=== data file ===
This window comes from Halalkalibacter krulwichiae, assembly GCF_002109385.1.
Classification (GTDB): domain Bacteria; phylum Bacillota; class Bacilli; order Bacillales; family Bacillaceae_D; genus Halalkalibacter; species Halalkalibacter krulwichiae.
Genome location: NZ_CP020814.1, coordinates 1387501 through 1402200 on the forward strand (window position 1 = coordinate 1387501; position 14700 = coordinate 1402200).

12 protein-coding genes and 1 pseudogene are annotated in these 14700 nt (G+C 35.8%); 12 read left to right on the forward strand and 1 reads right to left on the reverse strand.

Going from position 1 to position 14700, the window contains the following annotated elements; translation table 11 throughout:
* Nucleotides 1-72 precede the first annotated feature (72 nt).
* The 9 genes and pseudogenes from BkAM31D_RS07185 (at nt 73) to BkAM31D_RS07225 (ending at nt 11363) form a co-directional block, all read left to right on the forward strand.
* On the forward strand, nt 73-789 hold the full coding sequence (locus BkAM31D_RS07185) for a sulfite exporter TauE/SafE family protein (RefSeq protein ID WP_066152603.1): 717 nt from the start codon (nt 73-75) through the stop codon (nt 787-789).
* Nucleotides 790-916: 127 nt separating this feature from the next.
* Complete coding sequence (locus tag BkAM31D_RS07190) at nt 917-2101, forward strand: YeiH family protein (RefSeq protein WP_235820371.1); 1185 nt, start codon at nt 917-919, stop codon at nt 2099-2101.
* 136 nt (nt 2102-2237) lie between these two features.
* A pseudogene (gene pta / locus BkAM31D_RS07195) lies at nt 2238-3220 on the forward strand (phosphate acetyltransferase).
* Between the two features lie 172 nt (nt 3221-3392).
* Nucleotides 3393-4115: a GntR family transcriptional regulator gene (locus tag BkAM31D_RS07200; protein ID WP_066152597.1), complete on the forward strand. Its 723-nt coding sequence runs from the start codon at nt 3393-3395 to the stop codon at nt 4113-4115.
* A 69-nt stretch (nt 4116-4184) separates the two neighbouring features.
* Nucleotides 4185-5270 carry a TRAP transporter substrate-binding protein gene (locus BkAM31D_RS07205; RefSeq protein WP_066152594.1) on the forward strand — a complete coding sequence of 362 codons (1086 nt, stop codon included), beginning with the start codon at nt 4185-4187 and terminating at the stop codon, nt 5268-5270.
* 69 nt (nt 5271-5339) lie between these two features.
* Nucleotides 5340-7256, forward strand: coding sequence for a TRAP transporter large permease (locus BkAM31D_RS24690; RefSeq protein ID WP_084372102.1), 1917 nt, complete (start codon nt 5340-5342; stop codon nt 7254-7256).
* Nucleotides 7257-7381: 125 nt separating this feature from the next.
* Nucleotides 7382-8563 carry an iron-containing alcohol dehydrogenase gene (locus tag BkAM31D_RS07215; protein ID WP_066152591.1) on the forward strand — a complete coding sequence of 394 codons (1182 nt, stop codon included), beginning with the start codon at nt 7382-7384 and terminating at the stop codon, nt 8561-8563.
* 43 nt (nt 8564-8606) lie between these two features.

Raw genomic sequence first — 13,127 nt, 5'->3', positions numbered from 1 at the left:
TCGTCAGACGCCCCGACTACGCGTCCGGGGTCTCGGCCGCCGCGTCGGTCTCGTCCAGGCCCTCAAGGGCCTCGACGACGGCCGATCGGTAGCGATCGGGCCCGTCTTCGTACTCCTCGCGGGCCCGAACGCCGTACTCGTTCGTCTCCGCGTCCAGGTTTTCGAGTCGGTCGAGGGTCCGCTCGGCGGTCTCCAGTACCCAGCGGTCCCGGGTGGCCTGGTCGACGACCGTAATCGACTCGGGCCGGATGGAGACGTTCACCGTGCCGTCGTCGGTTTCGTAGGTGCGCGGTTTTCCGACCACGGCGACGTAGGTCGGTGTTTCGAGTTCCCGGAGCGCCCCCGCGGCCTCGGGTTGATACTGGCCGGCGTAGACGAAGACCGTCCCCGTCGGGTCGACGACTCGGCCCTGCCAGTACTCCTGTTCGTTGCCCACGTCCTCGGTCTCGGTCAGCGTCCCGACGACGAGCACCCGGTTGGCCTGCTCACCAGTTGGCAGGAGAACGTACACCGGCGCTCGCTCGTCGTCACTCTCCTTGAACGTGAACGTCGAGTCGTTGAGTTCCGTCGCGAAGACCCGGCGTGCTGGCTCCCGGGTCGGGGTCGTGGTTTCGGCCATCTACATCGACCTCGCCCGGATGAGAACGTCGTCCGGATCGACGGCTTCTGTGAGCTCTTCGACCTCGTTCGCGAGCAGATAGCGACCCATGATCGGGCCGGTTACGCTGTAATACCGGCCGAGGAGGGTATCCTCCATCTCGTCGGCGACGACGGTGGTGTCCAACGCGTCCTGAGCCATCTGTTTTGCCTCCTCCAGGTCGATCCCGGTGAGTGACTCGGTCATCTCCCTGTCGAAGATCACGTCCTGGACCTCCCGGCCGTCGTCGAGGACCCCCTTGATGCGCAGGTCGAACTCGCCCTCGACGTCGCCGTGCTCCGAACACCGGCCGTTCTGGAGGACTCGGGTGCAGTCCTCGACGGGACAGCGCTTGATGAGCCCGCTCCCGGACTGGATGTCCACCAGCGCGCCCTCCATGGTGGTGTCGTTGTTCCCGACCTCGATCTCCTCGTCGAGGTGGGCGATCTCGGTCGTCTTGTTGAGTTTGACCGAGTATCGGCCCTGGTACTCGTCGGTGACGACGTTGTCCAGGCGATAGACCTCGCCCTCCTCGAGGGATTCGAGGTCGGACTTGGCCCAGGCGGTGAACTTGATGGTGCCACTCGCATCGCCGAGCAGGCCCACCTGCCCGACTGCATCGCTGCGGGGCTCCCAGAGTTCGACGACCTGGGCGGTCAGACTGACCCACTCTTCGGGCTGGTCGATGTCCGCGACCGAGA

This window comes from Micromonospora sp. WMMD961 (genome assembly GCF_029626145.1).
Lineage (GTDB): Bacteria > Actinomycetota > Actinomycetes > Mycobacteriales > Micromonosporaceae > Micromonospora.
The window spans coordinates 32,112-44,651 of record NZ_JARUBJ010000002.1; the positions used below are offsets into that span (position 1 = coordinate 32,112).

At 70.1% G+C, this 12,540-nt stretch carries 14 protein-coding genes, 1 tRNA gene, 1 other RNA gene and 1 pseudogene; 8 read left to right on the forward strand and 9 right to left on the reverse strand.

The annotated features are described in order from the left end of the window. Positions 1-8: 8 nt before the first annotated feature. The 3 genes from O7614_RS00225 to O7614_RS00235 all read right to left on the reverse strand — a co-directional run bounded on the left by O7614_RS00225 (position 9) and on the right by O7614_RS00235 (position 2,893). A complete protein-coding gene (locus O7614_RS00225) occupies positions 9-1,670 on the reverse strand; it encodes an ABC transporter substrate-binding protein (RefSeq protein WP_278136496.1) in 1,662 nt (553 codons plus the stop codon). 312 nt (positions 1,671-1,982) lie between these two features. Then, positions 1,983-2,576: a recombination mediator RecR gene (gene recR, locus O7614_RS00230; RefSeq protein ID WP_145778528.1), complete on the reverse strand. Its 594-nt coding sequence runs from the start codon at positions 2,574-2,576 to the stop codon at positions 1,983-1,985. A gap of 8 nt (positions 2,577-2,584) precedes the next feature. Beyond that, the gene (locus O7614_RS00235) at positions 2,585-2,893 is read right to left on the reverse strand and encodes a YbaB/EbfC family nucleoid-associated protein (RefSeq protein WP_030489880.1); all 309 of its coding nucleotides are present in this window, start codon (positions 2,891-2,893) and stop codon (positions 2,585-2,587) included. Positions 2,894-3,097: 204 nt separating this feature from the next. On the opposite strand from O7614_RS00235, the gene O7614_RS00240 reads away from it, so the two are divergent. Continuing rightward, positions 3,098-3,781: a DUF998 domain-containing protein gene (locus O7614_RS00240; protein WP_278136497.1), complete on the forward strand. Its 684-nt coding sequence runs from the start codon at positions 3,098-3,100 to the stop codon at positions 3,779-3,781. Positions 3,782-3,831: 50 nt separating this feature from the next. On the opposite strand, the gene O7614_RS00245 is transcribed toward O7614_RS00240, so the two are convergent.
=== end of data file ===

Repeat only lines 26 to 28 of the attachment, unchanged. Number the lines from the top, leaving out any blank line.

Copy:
The window spans coordinates 32,112-44,651 of record NZ_JARUBJ010000002.1; the positions used below are offsets into that span (position 1 = coordinate 32,112).

At 70.1% G+C, this 12,540-nt stretch carries 14 protein-coding genes, 1 tRNA gene, 1 other RNA gene and 1 pseudogene; 8 read left to right on the forward strand and 9 right to left on the reverse strand.

The annotated features are described in order from the left end of the window. Positions 1-8: 8 nt before the first annotated feature. The 3 genes from O7614_RS00225 to O7614_RS00235 all read right to left on the reverse strand — a co-directional run bounded on the left by O7614_RS00225 (position 9) and on the right by O7614_RS00235 (position 2,893). A complete protein-coding gene (locus O7614_RS00225) occupies positions 9-1,670 on the reverse strand; it encodes an ABC transporter substrate-binding protein (RefSeq protein WP_278136496.1) in 1,662 nt (553 codons plus the stop codon). 312 nt (positions 1,671-1,982) lie between these two features. Then, positions 1,983-2,576: a recombination mediator RecR gene (gene recR, locus O7614_RS00230; RefSeq protein ID WP_145778528.1), complete on the reverse strand. Its 594-nt coding sequence runs from the start codon at positions 2,574-2,576 to the stop codon at positions 1,983-1,985. A gap of 8 nt (positions 2,577-2,584) precedes the next feature. Beyond that, the gene (locus O7614_RS00235) at positions 2,585-2,893 is read right to left on the reverse strand and encodes a YbaB/EbfC family nucleoid-associated protein (RefSeq protein WP_030489880.1); all 309 of its coding nucleotides are present in this window, start codon (positions 2,891-2,893) and stop codon (positions 2,585-2,587) included. Positions 2,894-3,097: 204 nt separating this feature from the next. On the opposite strand from O7614_RS00235, the gene O7614_RS00240 reads away from it, so the two are divergent. Continuing rightward, positions 3,098-3,781: a DUF998 domain-containing protein gene (locus O7614_RS00240; protein WP_278136497.1), complete on the forward strand. Its 684-nt coding sequence runs from the start codon at positions 3,098-3,100 to the stop codon at positions 3,779-3,781. Positions 3,782-3,831: 50 nt separating this feature from the next. On the opposite strand, the gene O7614_RS00245 is transcribed toward O7614_RS00240, so the two are convergent.